Peppers are what I consider one of the “vegetable gardening glory plants.” Nobody really cares if you can grow nice beans or zucchini, but everyone will ooh and ah over your peppers and tomatoes.
Unfortunately, if you live in a colder climate like I do, peppers can be tricky to grow, unless you’re an advanced enough gardener that you have a greenhouse or you’ve got some experience under your belt.
I hate to admit it, but it took me 4 YEARS to finally grow a grocery-store-sized bell pepper. And you can bet I bragged about that pepper to practically everyone I knew.
Pepper Growing Tips for Beginners
So what did I learn from that experience?
- Location is everything. Do not put your peppers by much larger vegetables where they will be shaded out. You know the super hot and sheltered spot in your yard where practically nothing else grows? Put your peppers there. (But make sure you have good soil with a healthy dose of compost and manure added to it.)
- Peppers can take their sweet time germinating. If you’re starting them from seed for the first time, start them a tiny bit earlier than you think you need to. If you have a heat mat for your seedlings, use it.
- Not all pepper varieties are created equal. In subsequent years, I’ve had much more success with different pepper varieties.
Here’s some of my favourites that I think beginner gardeners will have better success with.
The Easiest Peppers to Grow in Cold Climates (like zone 3)
Hungarian Wax Peppers
If you’ve never planted a pepper before in your life, start with Hungarian was peppers. They’re super easy to grow, produce lots of fruit, and can handle your abuse. When I had to abandon my garden this summer because of health issues, my Hungarian wax peppers still kept producing.
Does this mean you can plant them and forget them? No. But they’re not so delicate that missing one watering is the end of them.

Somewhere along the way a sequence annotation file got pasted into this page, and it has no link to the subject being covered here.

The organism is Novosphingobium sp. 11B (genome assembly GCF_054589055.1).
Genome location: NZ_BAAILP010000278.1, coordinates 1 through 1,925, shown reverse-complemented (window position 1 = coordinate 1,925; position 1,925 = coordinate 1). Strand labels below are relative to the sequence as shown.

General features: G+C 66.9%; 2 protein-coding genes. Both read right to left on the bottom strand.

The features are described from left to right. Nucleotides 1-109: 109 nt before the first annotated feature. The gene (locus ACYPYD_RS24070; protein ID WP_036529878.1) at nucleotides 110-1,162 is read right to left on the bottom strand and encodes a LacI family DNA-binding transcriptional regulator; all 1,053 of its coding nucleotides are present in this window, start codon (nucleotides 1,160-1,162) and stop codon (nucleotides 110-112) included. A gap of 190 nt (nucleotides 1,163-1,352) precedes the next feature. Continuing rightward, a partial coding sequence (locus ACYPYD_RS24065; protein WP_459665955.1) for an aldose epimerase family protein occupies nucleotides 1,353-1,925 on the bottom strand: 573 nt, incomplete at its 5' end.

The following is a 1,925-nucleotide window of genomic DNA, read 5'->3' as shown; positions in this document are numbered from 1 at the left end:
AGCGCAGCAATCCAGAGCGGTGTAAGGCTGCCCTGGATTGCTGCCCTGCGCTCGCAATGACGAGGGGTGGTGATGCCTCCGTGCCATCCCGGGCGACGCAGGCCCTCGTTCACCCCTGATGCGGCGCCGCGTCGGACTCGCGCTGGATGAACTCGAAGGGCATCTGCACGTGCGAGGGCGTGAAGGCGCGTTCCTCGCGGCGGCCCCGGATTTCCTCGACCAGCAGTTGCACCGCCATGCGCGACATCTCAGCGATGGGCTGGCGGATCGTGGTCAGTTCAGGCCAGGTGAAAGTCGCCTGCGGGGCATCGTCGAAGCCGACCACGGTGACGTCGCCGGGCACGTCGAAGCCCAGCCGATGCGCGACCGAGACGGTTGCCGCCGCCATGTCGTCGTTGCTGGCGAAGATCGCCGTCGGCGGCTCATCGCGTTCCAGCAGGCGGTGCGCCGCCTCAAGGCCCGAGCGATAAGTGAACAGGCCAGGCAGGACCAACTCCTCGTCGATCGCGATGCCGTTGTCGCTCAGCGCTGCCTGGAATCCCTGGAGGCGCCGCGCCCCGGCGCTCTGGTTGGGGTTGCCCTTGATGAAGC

Much like the Hungarian wax peppers, cayenne peppers are peppers that just keep on giving. I like to harvest them when they are green and let them turn red in the house, so that I can get more peppers in my short growing season.
Carmen and Escamillo Peppers
I have not personally grown these–yet, but lots of my friends have and they’ve all raved about them. I’ll be starting some seeds this winter and I’ll let you know how it goes.
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What about Growing Peppers in a Warmer Climate?
For the last year I’ve felt really bad that I don’t have answers like this for all of my readers who live in much warmer climates than I do. So I’ve hired another gardener who lives in South Carolina to write and consult for me occasionally so I can better serve you. The following suggestions are based off of her advice.
First of all, if you live in a warmer climate, you’ll have a MUCH easier time growing peppers than I do. In fact, you might even have to shade your peppers in the afternoon to avoid sunscald.
Here’s seven varieties that are better suited to beginners in warmer climates:
- Anaheim Chiles
- Orange Blaze Mini Pepper
She also mentioned all of the pepper varieties up above that worked well for me in zone 3.
Whatever pepper you decide to grow, I wish you the best of luck in your gardening adventures!
Kristen is a former farm kid turned urban gardener who owns the popular gardening website, Shifting Roots. She is obsessed with growing flowers and pushing the limits of what can be grown in her zone 3b garden. She also loves to grow tomatoes, but oddly enough, dislikes eating them raw.